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Leftist opposition in Slovakia claims landslide victory in early parliamentary election

12. March 2012. | 09:43 09:44

Source: MIA

A leftist opposition led by one of the few leading politicians in Slovakia to escape voter anger over a major corruption scandal has been propelled back to power in an early parliamentary election, according to almost complete results on Sunday.

A leftist opposition led by one of the few leading politicians in Slovakia to escape voter anger over a major corruption scandal has been propelled back to power in an early parliamentary election, according to almost complete results on Sunday.

Smer-Social Democracy of former Prime Minister Robert Fico is a clear winner with 44.8 percent of the vote, or 84 seats in the 150-seat Parliament, with the votes from 5,842 of the 5,956 polling stations counted by the Statistics Office early Sunday, AP news agency reported.

The result allows Fico to govern alone, which has not happened to anyone since the country was created as an independent state following the split of Czechoslovakia in 1993.

Fico, who is considered a populist leader, is pledging to maintain a welfare state, increase corporate tax and hike income tax for the highest earners.

“We succeeded with what we offered as an alternative,” Fico said early Sunday. “We’ve achieved a result that is a pleasant surprise for us, to be honest.”

The outgoing center-right, four-party coalition combines for just 50 seats as it faced voter anger over a major corruption scandal. The new Ordinary People party that campaigned on an anti-corruption ticket won 16 seats.

The ultranationalist Slovak National Party, known for derogatory comments about ethnic Hungarians, Roma and political opponents, ended below the 5-percent threshold needed to win parliamentary representation.

Turnout was surprisingly high at 58.98 percent after analysts predicted a record low turnout, as voters were expected to register their anger over allegations that a private financial group bribed government and opposition politicians in 2005-06 to win lucrative privatization deals.

The “Gorilla” files — posted online by an anonymous source in December and said to be based on wiretaps — have rocked Slovak politics. One former economy minister is said to have received the equivalent of €10 million ($13 million) for his assistance.

Outgoing Prime Minister Iveta Radicova’s Slovak Democratic and Christian Union was hard hit by the allegations. Radicova’s party was in power in 2005-06 and the then-prime minister, Mikulas Dzurinda, is now the foreign minister and party chairman. The party won 5.9 percent of the vote, despite overseeing an economic boom driven by solid growth, strong exports and the implementation of much-needed pension reforms. It won 15.4 percent at the 2010 ballot.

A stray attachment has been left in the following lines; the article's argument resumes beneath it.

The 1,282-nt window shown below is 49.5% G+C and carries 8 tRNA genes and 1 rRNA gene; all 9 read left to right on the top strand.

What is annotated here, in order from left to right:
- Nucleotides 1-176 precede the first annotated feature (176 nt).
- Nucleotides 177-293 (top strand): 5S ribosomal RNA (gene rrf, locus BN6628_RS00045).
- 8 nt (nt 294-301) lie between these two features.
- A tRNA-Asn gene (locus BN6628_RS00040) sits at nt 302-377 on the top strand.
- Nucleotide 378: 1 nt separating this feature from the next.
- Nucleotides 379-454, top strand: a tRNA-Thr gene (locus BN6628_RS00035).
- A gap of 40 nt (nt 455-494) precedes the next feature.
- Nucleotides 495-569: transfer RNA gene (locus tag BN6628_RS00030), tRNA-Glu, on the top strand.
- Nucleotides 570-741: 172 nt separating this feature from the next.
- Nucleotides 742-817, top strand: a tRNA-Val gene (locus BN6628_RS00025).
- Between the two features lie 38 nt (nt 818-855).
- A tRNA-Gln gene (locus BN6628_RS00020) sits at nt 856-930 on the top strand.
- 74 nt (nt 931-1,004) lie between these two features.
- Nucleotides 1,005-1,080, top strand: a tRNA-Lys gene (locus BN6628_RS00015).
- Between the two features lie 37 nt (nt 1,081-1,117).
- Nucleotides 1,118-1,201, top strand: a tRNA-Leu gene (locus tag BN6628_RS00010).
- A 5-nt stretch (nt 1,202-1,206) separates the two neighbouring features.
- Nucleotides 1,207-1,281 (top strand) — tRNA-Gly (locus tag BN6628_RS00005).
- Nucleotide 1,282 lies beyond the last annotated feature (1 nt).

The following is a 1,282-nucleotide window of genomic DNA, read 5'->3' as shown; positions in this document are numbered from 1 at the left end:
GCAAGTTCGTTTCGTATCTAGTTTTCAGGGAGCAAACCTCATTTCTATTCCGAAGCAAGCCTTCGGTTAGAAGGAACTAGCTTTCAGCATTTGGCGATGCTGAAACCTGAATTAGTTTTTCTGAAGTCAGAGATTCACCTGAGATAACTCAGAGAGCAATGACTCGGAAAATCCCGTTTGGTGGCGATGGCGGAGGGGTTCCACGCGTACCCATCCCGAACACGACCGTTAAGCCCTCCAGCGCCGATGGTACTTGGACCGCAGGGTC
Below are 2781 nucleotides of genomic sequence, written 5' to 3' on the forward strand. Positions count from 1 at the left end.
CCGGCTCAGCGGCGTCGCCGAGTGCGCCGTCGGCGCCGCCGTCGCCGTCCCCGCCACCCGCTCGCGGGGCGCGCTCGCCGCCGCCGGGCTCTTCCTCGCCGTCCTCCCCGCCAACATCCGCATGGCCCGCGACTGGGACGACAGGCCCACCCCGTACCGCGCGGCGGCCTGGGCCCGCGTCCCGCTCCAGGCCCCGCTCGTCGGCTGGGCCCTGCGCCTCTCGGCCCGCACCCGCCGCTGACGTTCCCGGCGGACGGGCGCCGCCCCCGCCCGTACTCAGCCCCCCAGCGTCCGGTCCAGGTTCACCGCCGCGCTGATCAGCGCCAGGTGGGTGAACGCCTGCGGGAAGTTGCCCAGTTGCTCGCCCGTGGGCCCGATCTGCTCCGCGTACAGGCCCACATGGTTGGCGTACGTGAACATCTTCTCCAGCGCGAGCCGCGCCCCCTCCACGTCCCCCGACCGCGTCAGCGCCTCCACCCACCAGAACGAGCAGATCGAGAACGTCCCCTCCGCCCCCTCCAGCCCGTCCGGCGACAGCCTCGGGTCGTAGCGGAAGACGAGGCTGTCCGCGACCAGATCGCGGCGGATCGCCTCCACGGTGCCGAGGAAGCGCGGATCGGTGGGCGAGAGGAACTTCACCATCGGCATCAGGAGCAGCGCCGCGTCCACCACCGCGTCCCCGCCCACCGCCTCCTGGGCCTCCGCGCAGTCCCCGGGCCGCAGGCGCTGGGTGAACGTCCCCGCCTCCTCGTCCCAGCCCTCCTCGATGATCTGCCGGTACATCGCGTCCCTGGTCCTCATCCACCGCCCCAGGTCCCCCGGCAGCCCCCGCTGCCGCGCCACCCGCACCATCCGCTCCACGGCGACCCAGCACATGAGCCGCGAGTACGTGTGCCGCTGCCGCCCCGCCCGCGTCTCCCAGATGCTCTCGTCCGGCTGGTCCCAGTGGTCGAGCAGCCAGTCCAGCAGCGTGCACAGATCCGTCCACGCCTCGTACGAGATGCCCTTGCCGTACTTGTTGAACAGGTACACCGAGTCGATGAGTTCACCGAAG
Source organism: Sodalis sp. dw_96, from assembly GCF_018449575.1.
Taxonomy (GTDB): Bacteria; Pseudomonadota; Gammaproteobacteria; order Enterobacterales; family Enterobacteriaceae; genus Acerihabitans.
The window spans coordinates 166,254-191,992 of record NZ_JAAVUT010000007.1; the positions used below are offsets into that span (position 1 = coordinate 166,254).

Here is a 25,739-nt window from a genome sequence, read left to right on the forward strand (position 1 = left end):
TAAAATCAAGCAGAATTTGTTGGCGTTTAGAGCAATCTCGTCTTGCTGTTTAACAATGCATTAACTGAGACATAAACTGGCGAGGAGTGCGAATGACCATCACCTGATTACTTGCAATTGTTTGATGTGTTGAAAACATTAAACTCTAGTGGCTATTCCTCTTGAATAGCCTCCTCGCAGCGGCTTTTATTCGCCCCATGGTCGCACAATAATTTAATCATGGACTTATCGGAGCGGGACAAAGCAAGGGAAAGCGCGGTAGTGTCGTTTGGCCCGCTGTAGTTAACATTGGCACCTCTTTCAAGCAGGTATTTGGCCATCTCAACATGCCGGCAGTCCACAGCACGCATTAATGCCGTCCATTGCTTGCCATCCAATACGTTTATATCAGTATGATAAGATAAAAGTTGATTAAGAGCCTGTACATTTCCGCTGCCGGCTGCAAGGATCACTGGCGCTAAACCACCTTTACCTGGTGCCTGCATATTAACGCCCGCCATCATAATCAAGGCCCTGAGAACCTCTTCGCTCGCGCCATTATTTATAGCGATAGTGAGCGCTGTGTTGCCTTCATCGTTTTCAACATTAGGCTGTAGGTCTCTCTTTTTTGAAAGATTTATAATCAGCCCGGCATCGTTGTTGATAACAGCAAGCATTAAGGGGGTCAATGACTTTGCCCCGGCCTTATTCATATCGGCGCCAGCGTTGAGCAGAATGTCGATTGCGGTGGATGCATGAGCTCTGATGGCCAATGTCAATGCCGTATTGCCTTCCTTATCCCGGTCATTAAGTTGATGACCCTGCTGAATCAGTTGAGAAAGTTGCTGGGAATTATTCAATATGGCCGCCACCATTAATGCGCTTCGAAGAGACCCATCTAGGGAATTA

“It’s clear,” Dzurinda said. “Gorilla is to blame.”

Disappointed by her government’s collapse, Radicova is quitting politics and plans to lecture at Britain’s Oxford University. She was the first female prime minister in Slovakia.

Fico, whose party was in power in 2006-10, has been implicated in the corruption allegations, but he says he is innocent because he couldn’t have influenced any decisions since he was part of the opposition.

Fico was a vocal opponent of the U.S.-led war in Iraq and withdrew Slovak troops. He also said he would not allow any part of the Obama administration’s revamped U.S. missile shield planned for Europe to be based in Slovakia.

Known for foul-mouthed tirades against journalists, Fico’s election promises included a plan to build a new national soccer stadium and not to increase the pension age for women because they “don’t deserve it.” He is also against further privatization of state assets and opposes austerity measures, such as a value-added tax increase, that would help keep the public finances healthy.

Analysts warned that Fico may not be ready to take the necessary steps to lower a high unemployment rate of more than 13 percent and reduce the deficit to 3 percent by 2013 as required after EU nations agreed on a deal to stop overspending in the 17 countries that use the euro.

Fico pledged Sunday he was ready to meet the country’s obligations: “We realize how important it is to have healthy public finances.”

Fico, who led Slovakia to the euro zone in 2009, said his government will support European measures to stop the debt crisis and save the euro.

In October, Slovakia dramatically rejected Europe’s expanded bailout fund — and the government fell in a confidence vote, triggering this weekend’s elections. The small nation of 5.4 million people was accused of undermining the entire eurozone with its brinkmanship. Parliament eventually approved the expanded EU fund after Fico’s party voted “yes” in exchange for early elections.


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